"The streets were all crowded with civilians and their wives, cheering us [soldiers] on, bombarding us with flowers from café terraces, railway stations, crowded churches. You never saw so many patriots in all your life!"
That is from the opening scene of Louis-Ferdinand Celine's classic Journey to the End of the Night, in which he describes how Parisians went crazy with joy when war was first declared in 1914. Such scenes were repeated in virtually all the major European capitals, where La Belle Epoque, during which Europeans enjoyed unprecedented advances in science, technology and standards of living, had bored everyone. We, too, have had extraordinary advances in all these categories of life, especially in newly developed countries in Asia. But there is at least one respect in which we are much wiser than Europeans a century ago. No one wants a war now, and everyone appreciates how destructive it would be.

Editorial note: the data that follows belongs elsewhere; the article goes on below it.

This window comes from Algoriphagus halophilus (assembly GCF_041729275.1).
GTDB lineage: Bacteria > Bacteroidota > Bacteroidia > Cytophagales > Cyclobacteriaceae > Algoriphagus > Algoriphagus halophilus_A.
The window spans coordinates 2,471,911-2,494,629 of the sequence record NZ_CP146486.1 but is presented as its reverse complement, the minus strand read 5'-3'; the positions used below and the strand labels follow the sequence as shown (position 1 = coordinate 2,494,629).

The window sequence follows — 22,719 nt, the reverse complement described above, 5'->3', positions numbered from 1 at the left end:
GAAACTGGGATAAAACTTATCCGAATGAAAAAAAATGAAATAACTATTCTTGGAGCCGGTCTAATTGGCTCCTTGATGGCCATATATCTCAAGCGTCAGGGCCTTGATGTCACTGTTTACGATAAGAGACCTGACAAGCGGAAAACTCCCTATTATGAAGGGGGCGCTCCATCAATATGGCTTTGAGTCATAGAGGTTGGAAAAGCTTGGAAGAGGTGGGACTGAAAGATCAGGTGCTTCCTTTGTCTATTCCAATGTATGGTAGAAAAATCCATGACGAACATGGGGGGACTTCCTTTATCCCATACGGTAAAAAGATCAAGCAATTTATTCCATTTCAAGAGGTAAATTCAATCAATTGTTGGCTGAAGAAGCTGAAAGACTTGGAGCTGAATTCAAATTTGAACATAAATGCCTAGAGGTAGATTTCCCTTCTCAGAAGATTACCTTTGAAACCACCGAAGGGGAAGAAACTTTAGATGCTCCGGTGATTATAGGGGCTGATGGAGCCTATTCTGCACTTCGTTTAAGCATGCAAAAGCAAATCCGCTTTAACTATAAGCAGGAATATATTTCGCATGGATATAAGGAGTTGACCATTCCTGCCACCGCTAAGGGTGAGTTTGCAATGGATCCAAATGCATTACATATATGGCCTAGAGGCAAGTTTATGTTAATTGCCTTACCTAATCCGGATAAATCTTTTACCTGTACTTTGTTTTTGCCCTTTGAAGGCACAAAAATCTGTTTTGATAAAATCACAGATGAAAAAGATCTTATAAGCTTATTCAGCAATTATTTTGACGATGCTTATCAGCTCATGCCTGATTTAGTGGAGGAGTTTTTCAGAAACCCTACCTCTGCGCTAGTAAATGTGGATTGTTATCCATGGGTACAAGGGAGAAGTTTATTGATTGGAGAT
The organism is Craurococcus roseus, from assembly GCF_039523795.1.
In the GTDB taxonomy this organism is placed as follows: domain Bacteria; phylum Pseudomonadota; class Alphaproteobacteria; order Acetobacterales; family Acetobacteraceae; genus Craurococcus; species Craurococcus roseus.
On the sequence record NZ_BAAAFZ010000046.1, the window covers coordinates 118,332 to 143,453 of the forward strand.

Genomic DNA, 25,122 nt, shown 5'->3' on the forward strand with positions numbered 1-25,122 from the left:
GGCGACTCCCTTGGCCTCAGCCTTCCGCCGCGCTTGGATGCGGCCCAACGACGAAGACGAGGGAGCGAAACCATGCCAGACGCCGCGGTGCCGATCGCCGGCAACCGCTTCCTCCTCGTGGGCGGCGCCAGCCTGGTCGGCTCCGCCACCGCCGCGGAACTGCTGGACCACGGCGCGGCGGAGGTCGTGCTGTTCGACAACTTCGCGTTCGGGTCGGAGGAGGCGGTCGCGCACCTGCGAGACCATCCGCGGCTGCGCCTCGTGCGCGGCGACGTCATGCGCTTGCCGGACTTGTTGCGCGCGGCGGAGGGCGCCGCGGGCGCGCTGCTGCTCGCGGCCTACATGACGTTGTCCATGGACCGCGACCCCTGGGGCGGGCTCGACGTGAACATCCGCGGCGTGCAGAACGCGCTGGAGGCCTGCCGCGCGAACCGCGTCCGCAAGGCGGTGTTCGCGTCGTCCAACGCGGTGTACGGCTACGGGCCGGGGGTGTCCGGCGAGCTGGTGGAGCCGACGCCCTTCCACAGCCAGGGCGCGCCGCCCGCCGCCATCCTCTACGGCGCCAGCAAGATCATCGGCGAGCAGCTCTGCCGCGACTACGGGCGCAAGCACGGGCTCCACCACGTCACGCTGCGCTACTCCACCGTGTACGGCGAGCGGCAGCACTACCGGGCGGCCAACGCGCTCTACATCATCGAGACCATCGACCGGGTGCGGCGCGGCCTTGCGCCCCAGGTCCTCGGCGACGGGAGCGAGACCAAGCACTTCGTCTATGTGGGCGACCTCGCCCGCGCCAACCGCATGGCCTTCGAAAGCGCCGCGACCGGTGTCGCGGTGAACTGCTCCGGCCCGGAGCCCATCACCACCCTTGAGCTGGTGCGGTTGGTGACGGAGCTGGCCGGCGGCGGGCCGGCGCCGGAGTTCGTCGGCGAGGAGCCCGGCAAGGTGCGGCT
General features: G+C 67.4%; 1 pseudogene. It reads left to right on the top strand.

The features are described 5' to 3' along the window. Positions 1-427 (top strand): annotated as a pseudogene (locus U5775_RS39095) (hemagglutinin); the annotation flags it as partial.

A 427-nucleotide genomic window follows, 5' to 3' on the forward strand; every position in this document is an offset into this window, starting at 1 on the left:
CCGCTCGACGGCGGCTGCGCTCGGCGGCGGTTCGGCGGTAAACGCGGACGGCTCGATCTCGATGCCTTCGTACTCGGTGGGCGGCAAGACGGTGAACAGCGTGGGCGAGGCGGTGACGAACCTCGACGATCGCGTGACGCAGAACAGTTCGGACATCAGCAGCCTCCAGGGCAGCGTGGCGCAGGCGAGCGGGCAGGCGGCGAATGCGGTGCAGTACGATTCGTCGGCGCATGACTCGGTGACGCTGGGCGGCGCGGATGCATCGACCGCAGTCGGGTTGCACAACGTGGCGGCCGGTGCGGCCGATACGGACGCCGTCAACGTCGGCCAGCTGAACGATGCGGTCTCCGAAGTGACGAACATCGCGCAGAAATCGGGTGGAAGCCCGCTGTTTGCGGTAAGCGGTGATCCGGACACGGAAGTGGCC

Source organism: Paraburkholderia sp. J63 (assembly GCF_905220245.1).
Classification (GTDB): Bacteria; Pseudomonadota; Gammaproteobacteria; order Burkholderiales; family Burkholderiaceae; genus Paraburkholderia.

The rise of modern China has of late been compared to Wilhelmine Germany. But such "learning" from history may be more misleading than illuminating. Those who insist on the wrong lessons from history are bound to make even worse mistakes. For one thing, no one in China really thinks an armed conflict with the US or a major power like Japan, a threshold nuclear-weapon power, could be anything other than devastating to the Chinese.
Kaiser Wilhelm II built a powerful navy which, though inferior to the British, had a fighting chance against them. Chinese commanders realise their naval vessels, despite their modernisation, are sitting ducks for the Americans. Wilhelm had no idea that the centuries-old ruling Hohenzollern and Habsburg monarchies could simply collapse after the war. Beijing very much fears the Communist Party may not survive a major conflict.
An influential new book, The China Choice, has attracted the attention of policymakers across Asia and in Washington. The author, Hugh White, a former Australian defence official, argues that China does not seek dominance and has no ability to achieve it in the region. But it wants, and should be accorded, "an equal share in the leadership of Asia" with the US. That is far less ambitious than Wilhelm's, or Hitler's, Germany.